Yesterday I started to say how tedious this weather is becoming. The boffins at Oxford University have announced that England is currently experiencing the wettest winter for at least 250 years. I'm unsure quite how they know that as although there are some pretty elderly dons at Oxford, I rather doubt any of them can remember that far back. The BBC's science correspondent told us the other evening that the storms that have been battering England and Wales (and other parts of western Europe) are the result of a heavy rainstorm that caused flooding in Indonesia. That caused the Pacific jet stream to change its course, thereby causing the polar vortex that has hit Canada and the USA. This in turn affected the course of the Atlantic jet stream, resulting in our storms. So the flooding of the Somerset levels, Worcester, Gloucester, the Thames valley et al is an indirect result of flooding on the other side of the world. Knowing that will, I am sure, be of no consolation to those poor folk who have been forced out of their homes - or the farmers who will probably be unable to grow crops this year.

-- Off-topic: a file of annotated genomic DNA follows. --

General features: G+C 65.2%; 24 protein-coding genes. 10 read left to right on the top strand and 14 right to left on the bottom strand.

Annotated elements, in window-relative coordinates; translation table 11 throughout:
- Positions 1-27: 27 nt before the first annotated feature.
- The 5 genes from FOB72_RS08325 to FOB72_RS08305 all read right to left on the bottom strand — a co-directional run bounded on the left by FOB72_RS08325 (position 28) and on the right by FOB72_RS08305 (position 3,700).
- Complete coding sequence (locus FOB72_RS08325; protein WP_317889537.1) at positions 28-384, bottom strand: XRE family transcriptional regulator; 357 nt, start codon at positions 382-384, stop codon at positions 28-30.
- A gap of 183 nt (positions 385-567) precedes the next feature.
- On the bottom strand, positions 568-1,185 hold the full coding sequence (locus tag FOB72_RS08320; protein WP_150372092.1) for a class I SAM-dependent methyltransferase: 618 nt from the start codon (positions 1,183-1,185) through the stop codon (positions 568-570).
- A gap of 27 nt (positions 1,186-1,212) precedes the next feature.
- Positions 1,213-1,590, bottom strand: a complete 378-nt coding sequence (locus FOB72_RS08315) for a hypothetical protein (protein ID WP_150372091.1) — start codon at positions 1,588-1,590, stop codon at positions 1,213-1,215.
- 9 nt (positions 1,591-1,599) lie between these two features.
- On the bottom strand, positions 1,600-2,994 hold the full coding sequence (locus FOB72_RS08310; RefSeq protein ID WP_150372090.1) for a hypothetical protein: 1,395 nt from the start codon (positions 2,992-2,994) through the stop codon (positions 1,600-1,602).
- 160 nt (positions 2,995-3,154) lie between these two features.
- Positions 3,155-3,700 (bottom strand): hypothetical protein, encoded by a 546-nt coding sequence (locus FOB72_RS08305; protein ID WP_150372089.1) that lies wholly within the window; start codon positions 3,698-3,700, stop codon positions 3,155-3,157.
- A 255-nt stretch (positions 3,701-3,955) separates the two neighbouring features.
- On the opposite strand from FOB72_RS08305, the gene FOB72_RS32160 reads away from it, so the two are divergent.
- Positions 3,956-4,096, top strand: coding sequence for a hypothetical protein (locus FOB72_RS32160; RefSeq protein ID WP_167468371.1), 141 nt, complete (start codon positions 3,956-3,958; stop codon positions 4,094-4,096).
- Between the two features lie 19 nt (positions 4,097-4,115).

While I do feel for those folk, we must remember that our flooding is as nothing compared to the floods which seem to hit Pakistan and similar places with almost monotonous regularity. What does surprise me is the fact that our weather, or the result of it, is being broadcast and published in so many other countries.
I am fortunate in that I live relatively high up almost at the top of a hill. If my house were to be flooded there would be no hope for England. Having said that, we do get the wind, especially as it funnels down the drive between our house and our neighbour's. Even so, I doubt it has reached the 108 mph recorded on the Lleyn peninsula of north Wales or the speeds seen on the Lancashire coast and inland as far as Manchester, where people were blown off their feet this week.
We have been very grateful for the occasional bursts of sunshine that we have had. This picture was taken from my bedroom yesterday afternoon, not all that long after a heavy hail storm.